A charming romp through the history of science.



How myths and magical beliefs may provide the first glimmers of scientific discovery.

Economist science correspondent Kaplan (Medusa's Gaze and Vampire's Bite: The Science of Monsters, 2012) begins with a provocative comparison of the Bible to the popular X-Men comics series. “The parting of the Red Sea in Exodus,” he writes, might reflect frightening “natural events like earthquakes, floods, or storms that our ancestors witnessed but could not understand.” The author's intent in making the comparison is not to deride religious belief but to illustrate how, by presenting the impossible as real, they record “information about what people were experiencing at the time when these stories were created.” This is exemplified by the theme of the X-Men, the fight for the rights of mutants. The comic was first published in 1963, one year after the Cuban missile crisis, when fears of nuclear radiation were high and the Civil Rights Act was soon to be signed into law. The author suggests that the well-documented healing benefits from positive thinking and the placebo effect may account in part for the popularity of pilgrimages in search of a cure. Similarly, astrology may contain hidden gems of wisdom. Our destiny is unlikely to be shaped by the stars, but disturbances of our circadian rhythms by jet lag or working alternating day and night shifts do affect mood and alertness. Also, shifts in the migratory patterns of birds may indicate changing weather patterns and predict the onset of infectious diseases—e.g., new strains of the influenza virus, which they carry. More fascinating is Kaplan's explanation of why prophecies based on reading the entrails of sacrificial animals were not entirely fanciful. The shape and color of an animal's liver reveals information about the environment. With a host of fun examples, Kaplan shows how “science and magic are not as much at odds with each other as we tend to think.”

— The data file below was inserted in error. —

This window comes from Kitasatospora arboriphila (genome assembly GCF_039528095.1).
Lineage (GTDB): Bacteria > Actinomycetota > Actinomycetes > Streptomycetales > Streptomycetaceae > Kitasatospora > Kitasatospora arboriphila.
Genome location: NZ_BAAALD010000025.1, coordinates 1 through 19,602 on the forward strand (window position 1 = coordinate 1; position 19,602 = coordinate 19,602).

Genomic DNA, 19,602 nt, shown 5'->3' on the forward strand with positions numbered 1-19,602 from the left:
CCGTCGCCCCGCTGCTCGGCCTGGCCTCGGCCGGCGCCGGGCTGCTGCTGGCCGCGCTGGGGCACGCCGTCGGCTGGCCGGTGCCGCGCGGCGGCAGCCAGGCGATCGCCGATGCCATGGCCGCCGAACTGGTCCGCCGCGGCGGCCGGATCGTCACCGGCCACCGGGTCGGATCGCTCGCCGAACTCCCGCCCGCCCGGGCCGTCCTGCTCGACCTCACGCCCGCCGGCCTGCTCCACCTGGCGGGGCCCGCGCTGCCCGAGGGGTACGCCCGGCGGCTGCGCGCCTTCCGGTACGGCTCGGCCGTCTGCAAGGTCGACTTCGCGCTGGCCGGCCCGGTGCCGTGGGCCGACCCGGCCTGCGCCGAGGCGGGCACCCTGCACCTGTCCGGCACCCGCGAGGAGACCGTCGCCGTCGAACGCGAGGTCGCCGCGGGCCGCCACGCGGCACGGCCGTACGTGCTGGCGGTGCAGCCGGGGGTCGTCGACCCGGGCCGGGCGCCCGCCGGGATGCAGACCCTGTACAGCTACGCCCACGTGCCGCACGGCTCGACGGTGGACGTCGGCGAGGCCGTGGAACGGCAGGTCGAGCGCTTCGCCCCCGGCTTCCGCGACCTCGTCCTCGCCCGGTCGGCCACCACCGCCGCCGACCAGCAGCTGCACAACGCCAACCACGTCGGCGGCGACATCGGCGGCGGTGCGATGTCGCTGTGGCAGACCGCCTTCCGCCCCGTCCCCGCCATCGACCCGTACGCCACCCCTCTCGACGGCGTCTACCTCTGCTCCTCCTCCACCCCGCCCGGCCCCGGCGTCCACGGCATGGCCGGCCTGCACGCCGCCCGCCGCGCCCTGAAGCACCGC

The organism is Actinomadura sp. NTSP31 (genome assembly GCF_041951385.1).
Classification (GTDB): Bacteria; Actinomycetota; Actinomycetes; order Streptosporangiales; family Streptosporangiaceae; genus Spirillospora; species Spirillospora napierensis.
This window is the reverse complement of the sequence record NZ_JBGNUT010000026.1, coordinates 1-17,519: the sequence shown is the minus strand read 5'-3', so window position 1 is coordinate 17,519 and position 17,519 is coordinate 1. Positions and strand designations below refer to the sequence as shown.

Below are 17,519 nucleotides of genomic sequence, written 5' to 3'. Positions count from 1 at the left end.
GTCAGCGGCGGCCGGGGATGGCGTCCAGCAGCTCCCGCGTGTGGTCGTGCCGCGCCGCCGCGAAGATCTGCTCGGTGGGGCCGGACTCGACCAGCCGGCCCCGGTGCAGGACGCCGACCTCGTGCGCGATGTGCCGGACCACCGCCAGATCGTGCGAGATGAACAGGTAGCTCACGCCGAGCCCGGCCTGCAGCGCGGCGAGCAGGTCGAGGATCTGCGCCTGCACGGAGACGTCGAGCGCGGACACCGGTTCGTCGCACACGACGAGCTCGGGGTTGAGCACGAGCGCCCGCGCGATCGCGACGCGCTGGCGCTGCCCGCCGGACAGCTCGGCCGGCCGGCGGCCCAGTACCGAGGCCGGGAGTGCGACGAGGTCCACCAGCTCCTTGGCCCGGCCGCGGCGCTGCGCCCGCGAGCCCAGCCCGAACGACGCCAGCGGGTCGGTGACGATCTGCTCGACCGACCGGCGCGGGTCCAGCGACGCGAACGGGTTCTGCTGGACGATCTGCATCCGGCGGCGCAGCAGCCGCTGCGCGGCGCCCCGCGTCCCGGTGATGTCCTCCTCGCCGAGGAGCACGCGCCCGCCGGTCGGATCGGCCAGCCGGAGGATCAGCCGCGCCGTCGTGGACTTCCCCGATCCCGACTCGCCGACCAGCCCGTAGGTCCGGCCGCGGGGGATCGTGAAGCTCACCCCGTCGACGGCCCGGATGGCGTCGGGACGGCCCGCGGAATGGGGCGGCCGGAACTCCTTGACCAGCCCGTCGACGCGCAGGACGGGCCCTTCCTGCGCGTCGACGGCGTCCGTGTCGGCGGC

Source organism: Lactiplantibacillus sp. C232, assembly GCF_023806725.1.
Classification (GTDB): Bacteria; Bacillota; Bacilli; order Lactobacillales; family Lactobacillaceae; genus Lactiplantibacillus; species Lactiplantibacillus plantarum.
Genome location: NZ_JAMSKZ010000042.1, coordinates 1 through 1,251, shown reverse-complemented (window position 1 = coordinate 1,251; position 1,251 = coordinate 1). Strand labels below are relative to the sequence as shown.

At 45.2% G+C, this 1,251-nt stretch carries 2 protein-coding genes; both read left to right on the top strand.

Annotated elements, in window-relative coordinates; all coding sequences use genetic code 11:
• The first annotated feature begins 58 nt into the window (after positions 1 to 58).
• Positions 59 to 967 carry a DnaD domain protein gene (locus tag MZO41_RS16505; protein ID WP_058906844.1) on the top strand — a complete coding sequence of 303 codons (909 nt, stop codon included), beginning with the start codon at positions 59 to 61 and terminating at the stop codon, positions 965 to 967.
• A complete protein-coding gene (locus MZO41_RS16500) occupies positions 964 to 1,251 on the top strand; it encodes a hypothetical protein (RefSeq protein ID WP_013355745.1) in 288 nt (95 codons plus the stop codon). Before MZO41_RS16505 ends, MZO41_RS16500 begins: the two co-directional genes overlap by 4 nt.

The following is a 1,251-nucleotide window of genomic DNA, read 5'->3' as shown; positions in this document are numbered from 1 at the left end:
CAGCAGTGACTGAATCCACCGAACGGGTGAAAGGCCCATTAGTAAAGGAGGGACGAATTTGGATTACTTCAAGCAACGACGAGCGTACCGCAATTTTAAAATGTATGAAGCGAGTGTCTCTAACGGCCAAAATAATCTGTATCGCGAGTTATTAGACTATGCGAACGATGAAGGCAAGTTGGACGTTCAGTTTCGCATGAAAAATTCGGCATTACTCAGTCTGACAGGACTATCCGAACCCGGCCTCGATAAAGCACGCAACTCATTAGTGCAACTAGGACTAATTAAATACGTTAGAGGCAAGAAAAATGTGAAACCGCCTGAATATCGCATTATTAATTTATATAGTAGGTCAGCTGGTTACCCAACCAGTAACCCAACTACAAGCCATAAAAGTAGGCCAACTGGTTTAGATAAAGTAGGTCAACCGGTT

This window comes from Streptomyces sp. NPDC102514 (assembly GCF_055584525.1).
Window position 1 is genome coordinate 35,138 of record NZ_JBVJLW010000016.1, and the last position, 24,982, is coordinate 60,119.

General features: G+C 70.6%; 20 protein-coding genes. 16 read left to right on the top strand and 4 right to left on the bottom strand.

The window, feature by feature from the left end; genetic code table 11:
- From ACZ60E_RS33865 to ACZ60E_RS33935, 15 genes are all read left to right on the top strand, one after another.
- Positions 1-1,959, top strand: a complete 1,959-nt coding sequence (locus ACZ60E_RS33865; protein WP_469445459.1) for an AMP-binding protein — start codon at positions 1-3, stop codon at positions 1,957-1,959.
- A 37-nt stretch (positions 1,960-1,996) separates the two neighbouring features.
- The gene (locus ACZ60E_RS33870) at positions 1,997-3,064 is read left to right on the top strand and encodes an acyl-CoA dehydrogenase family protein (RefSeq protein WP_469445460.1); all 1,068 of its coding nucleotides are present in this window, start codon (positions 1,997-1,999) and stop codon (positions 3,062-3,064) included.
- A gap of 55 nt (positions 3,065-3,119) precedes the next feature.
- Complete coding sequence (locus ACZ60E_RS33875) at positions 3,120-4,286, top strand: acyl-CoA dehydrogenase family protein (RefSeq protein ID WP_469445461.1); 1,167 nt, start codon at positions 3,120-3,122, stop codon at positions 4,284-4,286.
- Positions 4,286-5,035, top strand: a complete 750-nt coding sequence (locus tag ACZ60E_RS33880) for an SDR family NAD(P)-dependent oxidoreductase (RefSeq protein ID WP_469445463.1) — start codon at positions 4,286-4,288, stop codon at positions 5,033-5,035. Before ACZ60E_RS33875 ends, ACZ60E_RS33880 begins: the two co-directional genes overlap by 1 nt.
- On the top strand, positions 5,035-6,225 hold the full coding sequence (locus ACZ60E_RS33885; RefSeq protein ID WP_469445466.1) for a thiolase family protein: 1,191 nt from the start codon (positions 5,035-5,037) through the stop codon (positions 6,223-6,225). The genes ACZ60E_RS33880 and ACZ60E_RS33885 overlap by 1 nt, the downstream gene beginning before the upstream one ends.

A charming romp through the history of science.

Pub Date: Oct. 27, 2015

ISBN: 978-1-4767-7710-8

Page Count: 256

Publisher: Scribner

Review Posted Online: July 28, 2015

Kirkus Reviews Issue: Aug. 15, 2015

Did you like this book?

No Comments Yet

Occasionally wonky but overall a good case for how the dismal science can make the world less—well, dismal.


“Quality of life means more than just consumption”: Two MIT economists urge that a smarter, more politically aware economics be brought to bear on social issues.